Beaches up and down the west coast of Canada and the United States are littered with tonnes of debris from the devastating tsunami that hit Japan's east coast in March 2011, and based on projections, the worst of it hasn't even arrived yet.
Up to 20 million tonnes of debris were swept into the ocean following that tragic event, and it is being carried eastward by the North Pacific ocean current, which flows directly past the Pacific coast of Japan and then straight across the Pacific Ocean to the west coast of the United States. At that point, the current splits, flowing north as the Alaska Current and south as the California Current.
[ Related: Japanese fishing boat latest tsunami debris to hit B.C. ]
In a NASA/JPL simulation using the Surface Currents Diagnostic model, developed by the International Pacific Research Center, the debris field undulates its way across the ocean in an almost eerie fashion. The first concentrations show up off the coast of Alaska in September 2011, followed by the beaches of British Columbia, Washington, Oregon and northern California before flowing back towards the north.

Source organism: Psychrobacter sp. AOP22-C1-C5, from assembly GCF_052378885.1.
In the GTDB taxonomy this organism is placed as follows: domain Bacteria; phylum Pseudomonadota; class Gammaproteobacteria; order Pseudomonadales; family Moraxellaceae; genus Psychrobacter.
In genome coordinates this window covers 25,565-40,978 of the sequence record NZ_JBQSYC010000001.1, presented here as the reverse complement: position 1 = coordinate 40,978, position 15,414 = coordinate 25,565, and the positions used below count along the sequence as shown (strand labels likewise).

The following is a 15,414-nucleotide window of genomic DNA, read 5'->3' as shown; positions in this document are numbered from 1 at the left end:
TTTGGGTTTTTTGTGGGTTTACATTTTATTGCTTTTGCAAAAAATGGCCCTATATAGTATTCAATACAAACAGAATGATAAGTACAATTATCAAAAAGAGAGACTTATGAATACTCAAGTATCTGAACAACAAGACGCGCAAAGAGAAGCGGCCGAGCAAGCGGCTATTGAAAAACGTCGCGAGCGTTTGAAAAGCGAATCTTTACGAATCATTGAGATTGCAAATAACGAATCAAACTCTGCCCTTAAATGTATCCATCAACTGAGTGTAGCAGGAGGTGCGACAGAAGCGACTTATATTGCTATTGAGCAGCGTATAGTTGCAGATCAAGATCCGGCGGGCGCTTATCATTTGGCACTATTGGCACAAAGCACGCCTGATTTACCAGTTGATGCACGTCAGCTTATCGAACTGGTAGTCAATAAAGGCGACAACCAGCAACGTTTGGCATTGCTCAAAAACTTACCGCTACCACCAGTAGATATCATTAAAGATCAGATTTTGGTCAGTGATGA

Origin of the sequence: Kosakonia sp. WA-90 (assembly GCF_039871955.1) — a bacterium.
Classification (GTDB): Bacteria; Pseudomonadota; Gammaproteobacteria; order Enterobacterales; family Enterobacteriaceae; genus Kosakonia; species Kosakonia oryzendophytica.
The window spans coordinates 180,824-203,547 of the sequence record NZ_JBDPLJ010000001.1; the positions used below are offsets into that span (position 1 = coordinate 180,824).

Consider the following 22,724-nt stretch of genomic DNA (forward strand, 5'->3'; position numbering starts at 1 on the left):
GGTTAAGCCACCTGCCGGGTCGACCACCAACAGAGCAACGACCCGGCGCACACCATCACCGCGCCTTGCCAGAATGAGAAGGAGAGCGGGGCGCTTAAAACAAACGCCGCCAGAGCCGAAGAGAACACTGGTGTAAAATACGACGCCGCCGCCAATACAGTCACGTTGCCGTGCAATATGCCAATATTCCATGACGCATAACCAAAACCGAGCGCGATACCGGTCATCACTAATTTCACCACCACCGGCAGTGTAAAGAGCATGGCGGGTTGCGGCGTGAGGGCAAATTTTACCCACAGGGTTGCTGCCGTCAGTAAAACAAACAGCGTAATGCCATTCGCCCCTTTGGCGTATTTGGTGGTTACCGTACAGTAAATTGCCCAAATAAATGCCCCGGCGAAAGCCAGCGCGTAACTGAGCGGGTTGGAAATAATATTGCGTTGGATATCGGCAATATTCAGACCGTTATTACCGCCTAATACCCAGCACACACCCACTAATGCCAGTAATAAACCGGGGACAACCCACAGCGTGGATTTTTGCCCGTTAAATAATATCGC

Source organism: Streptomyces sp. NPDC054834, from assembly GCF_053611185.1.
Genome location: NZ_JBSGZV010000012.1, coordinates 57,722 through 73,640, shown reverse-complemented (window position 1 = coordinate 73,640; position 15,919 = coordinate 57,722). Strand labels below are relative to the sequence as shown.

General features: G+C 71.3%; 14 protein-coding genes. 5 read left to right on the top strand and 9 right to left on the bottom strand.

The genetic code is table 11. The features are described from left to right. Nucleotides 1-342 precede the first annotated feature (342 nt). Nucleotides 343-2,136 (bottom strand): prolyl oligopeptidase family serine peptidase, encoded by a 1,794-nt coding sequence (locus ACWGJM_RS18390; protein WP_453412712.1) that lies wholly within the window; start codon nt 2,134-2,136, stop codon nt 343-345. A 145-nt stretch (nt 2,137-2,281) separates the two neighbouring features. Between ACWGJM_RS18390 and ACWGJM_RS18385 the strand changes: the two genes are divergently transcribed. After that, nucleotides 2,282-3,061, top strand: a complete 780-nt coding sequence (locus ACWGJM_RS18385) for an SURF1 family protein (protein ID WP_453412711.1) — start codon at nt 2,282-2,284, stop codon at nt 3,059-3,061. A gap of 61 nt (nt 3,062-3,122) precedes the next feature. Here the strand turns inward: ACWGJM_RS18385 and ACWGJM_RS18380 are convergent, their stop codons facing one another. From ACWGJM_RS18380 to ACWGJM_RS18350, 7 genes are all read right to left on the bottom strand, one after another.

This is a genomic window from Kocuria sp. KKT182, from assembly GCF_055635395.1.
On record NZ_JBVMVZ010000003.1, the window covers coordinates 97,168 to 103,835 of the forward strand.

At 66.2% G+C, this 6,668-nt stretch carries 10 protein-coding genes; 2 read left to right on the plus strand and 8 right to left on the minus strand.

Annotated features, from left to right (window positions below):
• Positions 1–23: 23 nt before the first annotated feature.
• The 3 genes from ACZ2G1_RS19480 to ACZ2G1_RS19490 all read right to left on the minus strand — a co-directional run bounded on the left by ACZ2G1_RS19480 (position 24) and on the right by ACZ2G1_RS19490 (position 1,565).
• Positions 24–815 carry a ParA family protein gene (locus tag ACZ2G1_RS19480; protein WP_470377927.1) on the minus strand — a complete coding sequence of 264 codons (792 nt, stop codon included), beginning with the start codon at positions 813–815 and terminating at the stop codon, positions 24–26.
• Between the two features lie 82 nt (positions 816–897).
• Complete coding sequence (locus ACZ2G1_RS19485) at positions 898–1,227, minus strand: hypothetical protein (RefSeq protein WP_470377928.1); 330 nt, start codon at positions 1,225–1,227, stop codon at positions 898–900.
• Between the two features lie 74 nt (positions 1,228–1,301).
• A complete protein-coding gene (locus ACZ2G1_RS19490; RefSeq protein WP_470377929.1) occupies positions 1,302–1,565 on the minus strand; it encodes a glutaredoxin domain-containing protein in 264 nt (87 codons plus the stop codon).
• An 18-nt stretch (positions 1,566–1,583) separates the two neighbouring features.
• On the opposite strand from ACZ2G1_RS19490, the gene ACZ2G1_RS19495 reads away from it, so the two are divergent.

The majority of the debris will likely remain out in the ocean, trapped there by eddies in the currents, however hundreds of tonnes have already washed ashore and estimates put the peak amount at close to 1.5 million tonnes, in British Columbia alone. The influx of debris is supposed to peak sometime this year, but model projections show that it will continue to impact our shorelines until at least 2016, and likely longer.
If you happen to locate tsunami debris, it can be reported to the B.C. provincial government on their website (click here). Beware of containers that held (or hold) petroleum products or chemicals, however there is very little chance of any radiation exposure from the debris, as much of it was washed out to sea before the accident at the Fukushima Nuclear Plant.
(Photo, video, image credits: Living Oceans Society, NASA/Jet Propulsion Laboratory, IPRC/University of Hawaii)
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